PhD defense: "Modeling carbon uptake in Nordic forest landscapes using remote sensing" by Sofia Junttila
Sofia Junttila will defend her PhD thesis.
About the defense
Principal supervisor: Lars Eklundh
Assistant supervisors: Natascha Kljun, Jonas Ardö, Torbern Tagesson
Faculty opponent: Professor Scott Ollinger, University of New Hampshire, USA
Professor Johan Fransson, Linnaeus University, Sweden
Associate Professor Stephanie Horion, University of Copenhagen, Denmark
Associate Professor Heather Reese, Göteborg University, Sweden
Suppleant: Zheng Duan
Chair of the defense: Anna Maria Jönsson
How to join
The defense is open to the public. If you want to join on Zoom, use the following link:
Boreal forests and peatlands store over 30% of the global terrestrial carbon in their vegetation and soil, but changing climate can compromise the current carbon stock. Rising air temperatures, changing precipitation patterns and increased risk of natural disturbances can impact the ability of the boreal ecosystems to absorb and store carbon, reducing their effectiveness as carbon sinks. Reliable estimates of carbon fluxes between these ecosystems and the atmosphere are crucial for understanding the ecosystem response to climate change. This thesis focuses on developing remote sensing-based models of the vegetation carbon uptake i.e. gross primary production (GPP) in Nordic forests and peatlands, and upscaling the estimates from sites to landscape and regional levels.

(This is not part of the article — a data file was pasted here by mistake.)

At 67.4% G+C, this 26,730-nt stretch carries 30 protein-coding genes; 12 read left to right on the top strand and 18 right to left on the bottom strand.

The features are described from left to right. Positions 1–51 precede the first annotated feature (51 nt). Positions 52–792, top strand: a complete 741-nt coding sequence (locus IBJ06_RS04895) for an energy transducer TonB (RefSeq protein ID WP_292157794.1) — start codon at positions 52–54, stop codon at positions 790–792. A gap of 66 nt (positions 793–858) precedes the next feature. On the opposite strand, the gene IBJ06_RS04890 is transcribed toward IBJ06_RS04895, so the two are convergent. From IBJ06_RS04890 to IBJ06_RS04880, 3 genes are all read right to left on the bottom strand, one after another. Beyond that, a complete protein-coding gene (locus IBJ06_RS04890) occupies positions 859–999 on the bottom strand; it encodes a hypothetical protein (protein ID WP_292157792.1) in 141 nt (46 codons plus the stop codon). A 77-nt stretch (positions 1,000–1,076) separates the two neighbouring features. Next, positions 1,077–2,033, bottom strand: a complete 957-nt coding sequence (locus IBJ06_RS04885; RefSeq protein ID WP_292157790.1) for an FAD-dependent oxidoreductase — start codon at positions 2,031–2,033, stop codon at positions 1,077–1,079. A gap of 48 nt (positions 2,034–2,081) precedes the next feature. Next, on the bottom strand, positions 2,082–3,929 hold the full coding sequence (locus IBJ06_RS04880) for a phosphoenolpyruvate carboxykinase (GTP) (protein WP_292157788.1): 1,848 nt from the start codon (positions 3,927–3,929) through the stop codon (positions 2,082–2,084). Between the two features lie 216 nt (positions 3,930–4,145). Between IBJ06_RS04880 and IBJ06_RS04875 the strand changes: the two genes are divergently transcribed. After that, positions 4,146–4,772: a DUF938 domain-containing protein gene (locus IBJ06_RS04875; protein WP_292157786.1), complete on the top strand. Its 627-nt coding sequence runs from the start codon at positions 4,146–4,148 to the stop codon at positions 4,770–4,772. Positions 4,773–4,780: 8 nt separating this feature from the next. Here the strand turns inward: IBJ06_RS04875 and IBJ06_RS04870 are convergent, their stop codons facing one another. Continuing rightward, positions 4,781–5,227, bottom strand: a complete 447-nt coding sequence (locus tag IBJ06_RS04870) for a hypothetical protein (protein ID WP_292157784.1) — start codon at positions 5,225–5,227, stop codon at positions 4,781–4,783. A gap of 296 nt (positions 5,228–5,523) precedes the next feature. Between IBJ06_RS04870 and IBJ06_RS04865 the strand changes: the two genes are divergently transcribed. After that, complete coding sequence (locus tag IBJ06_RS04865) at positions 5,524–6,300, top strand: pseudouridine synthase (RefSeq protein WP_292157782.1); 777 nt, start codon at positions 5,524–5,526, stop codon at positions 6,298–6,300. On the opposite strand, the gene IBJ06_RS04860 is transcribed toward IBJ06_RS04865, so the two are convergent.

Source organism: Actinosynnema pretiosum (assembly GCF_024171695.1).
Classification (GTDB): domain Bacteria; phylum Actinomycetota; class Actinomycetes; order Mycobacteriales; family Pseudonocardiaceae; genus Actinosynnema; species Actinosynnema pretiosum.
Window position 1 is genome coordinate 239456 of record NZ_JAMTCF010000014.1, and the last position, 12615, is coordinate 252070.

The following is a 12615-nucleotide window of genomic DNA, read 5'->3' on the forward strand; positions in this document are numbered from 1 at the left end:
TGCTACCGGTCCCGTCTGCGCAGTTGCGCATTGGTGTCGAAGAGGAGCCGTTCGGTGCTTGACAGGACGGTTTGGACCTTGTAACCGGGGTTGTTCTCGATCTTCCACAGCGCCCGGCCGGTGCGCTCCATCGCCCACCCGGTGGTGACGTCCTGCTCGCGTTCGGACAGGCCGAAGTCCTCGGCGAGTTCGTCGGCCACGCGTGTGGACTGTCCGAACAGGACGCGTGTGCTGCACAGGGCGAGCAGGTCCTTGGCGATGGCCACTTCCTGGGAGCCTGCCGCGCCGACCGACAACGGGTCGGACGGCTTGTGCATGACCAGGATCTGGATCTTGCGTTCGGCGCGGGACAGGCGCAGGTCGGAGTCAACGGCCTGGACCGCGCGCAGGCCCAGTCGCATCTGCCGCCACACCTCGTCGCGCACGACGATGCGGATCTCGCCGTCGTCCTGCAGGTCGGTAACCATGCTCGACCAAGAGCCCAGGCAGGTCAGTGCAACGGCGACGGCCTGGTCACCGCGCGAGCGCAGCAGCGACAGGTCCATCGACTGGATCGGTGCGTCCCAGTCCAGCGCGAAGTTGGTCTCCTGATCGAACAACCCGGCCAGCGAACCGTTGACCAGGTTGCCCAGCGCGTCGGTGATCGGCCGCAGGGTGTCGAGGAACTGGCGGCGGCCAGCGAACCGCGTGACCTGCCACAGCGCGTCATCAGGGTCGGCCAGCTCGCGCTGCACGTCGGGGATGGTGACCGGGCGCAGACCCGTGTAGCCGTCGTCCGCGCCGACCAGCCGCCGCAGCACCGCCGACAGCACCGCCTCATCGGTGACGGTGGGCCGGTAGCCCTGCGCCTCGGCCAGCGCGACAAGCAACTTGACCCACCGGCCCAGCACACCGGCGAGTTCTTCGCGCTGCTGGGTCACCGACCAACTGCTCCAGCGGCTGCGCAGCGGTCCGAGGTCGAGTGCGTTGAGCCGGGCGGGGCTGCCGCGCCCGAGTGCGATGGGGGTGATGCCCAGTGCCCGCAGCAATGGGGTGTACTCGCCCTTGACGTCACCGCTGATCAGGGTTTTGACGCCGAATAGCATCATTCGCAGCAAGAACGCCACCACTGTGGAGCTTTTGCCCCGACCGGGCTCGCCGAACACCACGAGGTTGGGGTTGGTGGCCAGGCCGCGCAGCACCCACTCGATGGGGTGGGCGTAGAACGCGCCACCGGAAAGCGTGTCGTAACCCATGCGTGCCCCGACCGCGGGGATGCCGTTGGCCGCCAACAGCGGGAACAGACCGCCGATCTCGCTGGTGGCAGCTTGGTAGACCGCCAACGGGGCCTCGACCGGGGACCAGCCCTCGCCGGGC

The results demonstrate that spectral vegetation indices EVI2 and PPI can capture the seasonal dynamics of GPP well. In general, other environmental variables that further helped to improve the results were air temperature, photosynthetically active radiation (PAR), and vapour pressure deficit (VPD) that expresses atmospheric demand for water. Another finding was that the spatial resolution of the satellite instrument had less influence on the accuracy of GPP estimates than the model formulation and selection of the input data. The result suggested that vegetation productivity can be monitored at various scales with high accuracy using satellite remote sensing data. Fine-scale estimates are beneficial when monitoring individual forest stands or spatially heterogeneous ecosystems like peatlands.
Various model formulations were tested to estimate GPP with remotely sensed data. The site-specific calibration gave more accurate results, but the single parameter set per ecosystem type was more applicable for upscaling GPP for a larger area. In addition, we found that PPI performed well and provided a useful tool for estimating GPP at local and regional scales. Despite the good agreement with the eddy covariance-derived GPP, the models could be further improved to capture the spatial heterogeneity between the sites by adding e.g. soil moisture data. Finally, we applied a PPI-based model to estimate annual GPP in Sweden’s forests and peatlands with a 10-meters spatial resolution. This thesis highlights that satellite remote sensing has a great potential for monitoring variations changes in vegetation carbon uptake in Nordic forest and peatland ecosystems.
About the event
Room "Världen" (no 111), Sölvegatan 10, Geocentre I 1st floor, Lund, Sweden
sofia [dot] junttila [at] nateko [dot] lu [dot] se